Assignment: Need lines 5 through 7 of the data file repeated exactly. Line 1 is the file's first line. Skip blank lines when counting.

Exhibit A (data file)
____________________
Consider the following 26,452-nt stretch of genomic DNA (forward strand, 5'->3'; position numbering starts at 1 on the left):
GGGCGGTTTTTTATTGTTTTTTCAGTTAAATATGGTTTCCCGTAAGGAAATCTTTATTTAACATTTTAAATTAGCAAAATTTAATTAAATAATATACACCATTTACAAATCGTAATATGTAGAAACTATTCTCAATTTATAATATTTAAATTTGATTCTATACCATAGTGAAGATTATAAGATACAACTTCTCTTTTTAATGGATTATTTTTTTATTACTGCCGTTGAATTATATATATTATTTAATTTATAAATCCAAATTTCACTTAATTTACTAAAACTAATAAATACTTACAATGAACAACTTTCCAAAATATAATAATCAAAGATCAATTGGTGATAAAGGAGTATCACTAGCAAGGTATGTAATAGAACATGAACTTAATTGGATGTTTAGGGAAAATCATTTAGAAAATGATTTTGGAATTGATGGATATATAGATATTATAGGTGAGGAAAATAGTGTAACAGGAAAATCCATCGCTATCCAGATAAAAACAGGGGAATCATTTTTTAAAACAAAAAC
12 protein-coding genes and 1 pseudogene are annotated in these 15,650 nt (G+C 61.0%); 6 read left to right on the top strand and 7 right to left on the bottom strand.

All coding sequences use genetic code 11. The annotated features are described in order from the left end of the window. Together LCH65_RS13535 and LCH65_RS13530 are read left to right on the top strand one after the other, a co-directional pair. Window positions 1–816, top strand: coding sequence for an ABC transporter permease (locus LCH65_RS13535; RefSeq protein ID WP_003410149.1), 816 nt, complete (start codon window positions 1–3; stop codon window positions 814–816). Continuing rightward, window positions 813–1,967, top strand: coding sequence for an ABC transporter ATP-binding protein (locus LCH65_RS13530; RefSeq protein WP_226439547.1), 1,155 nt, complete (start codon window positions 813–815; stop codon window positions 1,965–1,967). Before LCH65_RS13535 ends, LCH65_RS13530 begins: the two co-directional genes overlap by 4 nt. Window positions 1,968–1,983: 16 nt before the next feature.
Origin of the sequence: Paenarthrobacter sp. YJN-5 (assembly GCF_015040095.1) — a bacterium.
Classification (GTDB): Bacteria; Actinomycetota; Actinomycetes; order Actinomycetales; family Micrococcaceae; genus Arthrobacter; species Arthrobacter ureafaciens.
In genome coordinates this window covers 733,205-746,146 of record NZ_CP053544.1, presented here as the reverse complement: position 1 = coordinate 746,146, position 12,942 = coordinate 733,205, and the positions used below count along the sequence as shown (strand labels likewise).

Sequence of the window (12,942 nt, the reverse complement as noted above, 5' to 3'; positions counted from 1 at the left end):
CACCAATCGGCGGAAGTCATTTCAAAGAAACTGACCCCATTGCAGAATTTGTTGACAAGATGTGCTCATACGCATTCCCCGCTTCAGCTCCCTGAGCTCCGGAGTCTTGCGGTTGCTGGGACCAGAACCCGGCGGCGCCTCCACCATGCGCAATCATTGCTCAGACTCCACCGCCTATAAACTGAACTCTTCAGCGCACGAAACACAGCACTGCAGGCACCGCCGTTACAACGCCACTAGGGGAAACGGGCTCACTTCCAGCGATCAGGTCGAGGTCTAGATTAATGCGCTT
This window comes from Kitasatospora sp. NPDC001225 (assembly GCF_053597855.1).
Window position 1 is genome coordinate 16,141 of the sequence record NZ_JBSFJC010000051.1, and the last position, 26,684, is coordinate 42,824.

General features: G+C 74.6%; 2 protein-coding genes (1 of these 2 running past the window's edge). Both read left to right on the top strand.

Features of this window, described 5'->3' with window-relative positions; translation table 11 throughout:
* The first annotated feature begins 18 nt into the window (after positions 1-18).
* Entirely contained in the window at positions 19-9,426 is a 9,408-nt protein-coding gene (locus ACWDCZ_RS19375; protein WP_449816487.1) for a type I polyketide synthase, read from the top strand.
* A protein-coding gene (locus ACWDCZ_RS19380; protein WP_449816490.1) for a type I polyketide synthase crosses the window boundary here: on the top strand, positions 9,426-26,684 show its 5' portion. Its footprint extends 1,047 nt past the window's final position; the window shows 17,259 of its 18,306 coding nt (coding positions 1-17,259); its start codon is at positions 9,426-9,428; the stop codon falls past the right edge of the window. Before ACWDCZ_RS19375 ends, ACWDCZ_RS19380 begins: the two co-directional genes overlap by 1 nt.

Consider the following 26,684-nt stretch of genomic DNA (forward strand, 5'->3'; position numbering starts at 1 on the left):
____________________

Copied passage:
Origin of the sequence: Paenarthrobacter sp. YJN-5 (assembly GCF_015040095.1) — a bacterium.
Classification (GTDB): Bacteria; Actinomycetota; Actinomycetes; order Actinomycetales; family Micrococcaceae; genus Arthrobacter; species Arthrobacter ureafaciens.
In genome coordinates this window covers 733,205-746,146 of record NZ_CP053544.1, presented here as the reverse complement: position 1 = coordinate 746,146, position 12,942 = coordinate 733,205, and the positions used below count along the sequence as shown (strand labels likewise).